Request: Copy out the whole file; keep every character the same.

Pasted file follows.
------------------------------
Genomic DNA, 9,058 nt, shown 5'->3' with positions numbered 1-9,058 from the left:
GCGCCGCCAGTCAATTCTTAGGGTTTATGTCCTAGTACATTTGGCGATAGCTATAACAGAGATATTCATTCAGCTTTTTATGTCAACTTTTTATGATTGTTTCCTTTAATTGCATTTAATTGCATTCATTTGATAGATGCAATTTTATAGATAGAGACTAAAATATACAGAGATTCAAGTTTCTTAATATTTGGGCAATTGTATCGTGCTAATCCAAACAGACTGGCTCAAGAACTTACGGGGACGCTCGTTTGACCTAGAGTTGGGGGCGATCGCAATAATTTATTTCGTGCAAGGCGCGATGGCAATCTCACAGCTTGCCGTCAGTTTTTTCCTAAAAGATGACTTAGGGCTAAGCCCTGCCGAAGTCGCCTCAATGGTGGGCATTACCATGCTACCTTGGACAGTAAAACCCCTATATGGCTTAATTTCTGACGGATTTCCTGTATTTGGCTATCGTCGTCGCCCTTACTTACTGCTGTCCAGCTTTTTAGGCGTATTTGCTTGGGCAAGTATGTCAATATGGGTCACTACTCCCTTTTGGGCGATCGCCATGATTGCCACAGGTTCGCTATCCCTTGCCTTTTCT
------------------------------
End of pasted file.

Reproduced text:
Genomic DNA, 9,058 nt, shown 5'->3' with positions numbered 1-9,058 from the left:
GCGCCGCCAGTCAATTCTTAGGGTTTATGTCCTAGTACATTTGGCGATAGCTATAACAGAGATATTCATTCAGCTTTTTATGTCAACTTTTTATGATTGTTTCCTTTAATTGCATTTAATTGCATTCATTTGATAGATGCAATTTTATAGATAGAGACTAAAATATACAGAGATTCAAGTTTCTTAATATTTGGGCAATTGTATCGTGCTAATCCAAACAGACTGGCTCAAGAACTTACGGGGACGCTCGTTTGACCTAGAGTTGGGGGCGATCGCAATAATTTATTTCGTGCAAGGCGCGATGGCAATCTCACAGCTTGCCGTCAGTTTTTTCCTAAAAGATGACTTAGGGCTAAGCCCTGCCGAAGTCGCCTCAATGGTGGGCATTACCATGCTACCTTGGACAGTAAAACCCCTATATGGCTTAATTTCTGACGGATTTCCTGTATTTGGCTATCGTCGTCGCCCTTACTTACTGCTGTCCAGCTTTTTAGGCGTATTTGCTTGGGCAAGTATGTCAATATGGGTCACTACTCCCTTTTGGGCGATCGCCATGATTGCCACAGGTTCGCTATCCCTTGCCTTTTCT